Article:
What about running the UW offense versus the NC State offense?

What does he anticipate will be the differences once he gets into the huddle?

“It’s not that much different from what I ran at NC State,” he said. “It has to do with your strengths. And here we have a lot of different strengths and it’s a positive thing, a really good thing.”

* * *

Following a photo op Tuesday in the UW football offices, Wilson was prodded into talking about the pitching that he faced at the minor league level as a member of the Colorado Rockies organization.

For perspective, he said, most of the young arms hit 90-plus on the gun. When it was noted Detroit’s Justin Verlander was hitting 100-plus in the late innings Sunday, he threw in a personal note.

Verlander is from Wilson’s hometown -- Richmond, Va. -- and played ball in the same circles with Wilson’s older brother, Harry, before going to Old Dominion. Harry went to the University of Richmond.

During his recruiting trip to Madison, Russell was accompanied by his brother, who drove up from his home in Chicago, where he’s in pharmaceutical sales.

“That didn’t have a huge factor in me coming here,” he said of Madison’s proximity to the Windy City. “I knew it was important to him. But, at the same time, I had to do what was best for me.

“And this was best for me at the time.”

That brings some perspective to Wilson’s decision-making process.

“I knew it was a good situation and I’m blessed to be here,” he said.

Wilson was influenced by a number of people on his campus visit.

There was head coach Bret Bielema. “He did a great job of being honest with me,” Wilson said. “He talked to me about the opportunity that I would have here with the Badger family.”

There was offensive coordinator Paul Chryst, who sold Wilson on the UW game plan. “That was definitely something important, too,” Wilson said. “My personal goal is to play in the NFL.”

There was the Badger offensive line. “We talked and shared thoughts on what their mindset was and what mine was,” he said. “Being a quarterback it’s definitely important to have that relationship.”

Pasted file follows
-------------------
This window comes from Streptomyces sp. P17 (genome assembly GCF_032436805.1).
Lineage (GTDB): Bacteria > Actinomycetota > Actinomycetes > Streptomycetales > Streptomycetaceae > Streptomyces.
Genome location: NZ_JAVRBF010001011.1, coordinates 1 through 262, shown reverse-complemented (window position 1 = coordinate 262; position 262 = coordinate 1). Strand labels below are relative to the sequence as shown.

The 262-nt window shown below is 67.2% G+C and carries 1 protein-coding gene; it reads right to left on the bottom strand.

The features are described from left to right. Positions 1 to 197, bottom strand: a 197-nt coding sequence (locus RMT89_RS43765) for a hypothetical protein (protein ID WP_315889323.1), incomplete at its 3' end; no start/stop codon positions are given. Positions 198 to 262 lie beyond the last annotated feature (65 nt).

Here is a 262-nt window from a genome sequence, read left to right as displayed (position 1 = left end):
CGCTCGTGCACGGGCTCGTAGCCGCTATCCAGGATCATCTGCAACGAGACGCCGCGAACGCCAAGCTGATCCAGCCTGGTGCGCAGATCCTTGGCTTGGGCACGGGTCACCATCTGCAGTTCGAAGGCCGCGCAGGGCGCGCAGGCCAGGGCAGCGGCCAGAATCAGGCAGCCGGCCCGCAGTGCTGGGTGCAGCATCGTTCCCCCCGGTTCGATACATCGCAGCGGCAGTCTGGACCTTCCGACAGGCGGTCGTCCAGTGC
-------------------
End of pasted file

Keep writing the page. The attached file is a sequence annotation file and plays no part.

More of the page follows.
There was Nick Toon and Montee Ball and James White. “We kind of clicked right away,” Wilson said. “There was a whole bunch of guys and we all got along really well.”

In retrospect, it wasn’t one person or one thing that swayed Wilson.

“I knew the atmosphere here was great,” he said. “I knew it was big-time football and it was going to be exciting. I prayed about it and trusted the Lord that He would lead me in the right direction.”

Upon returning to campus after making his decision, he addressed his new teammates.

“I just told everybody where my mind was,” he said, “in terms of competing every day and trying to be the best quarterback and the best teammate that I can be.

“I want to lead by example. But I also want to lead by my experience.”

Did he have to think about what he was going to say before saying it?

“Not if what you have to say is the truth,” he said. “I was just speaking from the heart.”

In this context, Wilson said that he was “just being himself” in front of the team.

“I’m a guy who’s going to work hard every single day,” he said, “and a guy who’s going to be fun, talkative and serious -- serious about what I need to do and what we need to do as a team.”

Wilson’s actions spoke volumes during summer conditioning. In turn, he was impressed with the overall work ethic; particularly with the tempo and intensity of Ben Herbert’s training regimen.

“The strength and conditioning program here is really good,” he said. “You notice that right away from the kickers to the offensive linemen to the running backs to the receivers to the defense.”

Wilson got a chance to chat with former UW quarterback Scott Tolzien before he left for the San Diego Chargers training camp. “We kind of hung out more than anything,” Wilson said.

Wilson’s father, the late Harrison Wilson, also had a free agent tryout with the Chargers. His dad passed away one year ago to the day that Russell was making his UW visit.

“It was definitely emotional for me,” Russell said. “But I’ve been blessed to have him in my life and I know he’s still with me. I know he’s going to be wearing a Wisconsin jersey up in heaven.”

Wilson’s fiancée, Ashton, has joined Russell in Madison. Monday was the one-year anniversary of their engagement. Both have been enjoying Lake Mendota and the Union Terrace.

But nothing will provide greater enjoyment to Russell Wilson than the opening of camp.

“My ultimate goal is to win -- win every game -- one game at a time,” he said, offering more perspective. “That’s the main thing. If I compete as hard as I can, the rest will take care of itself.”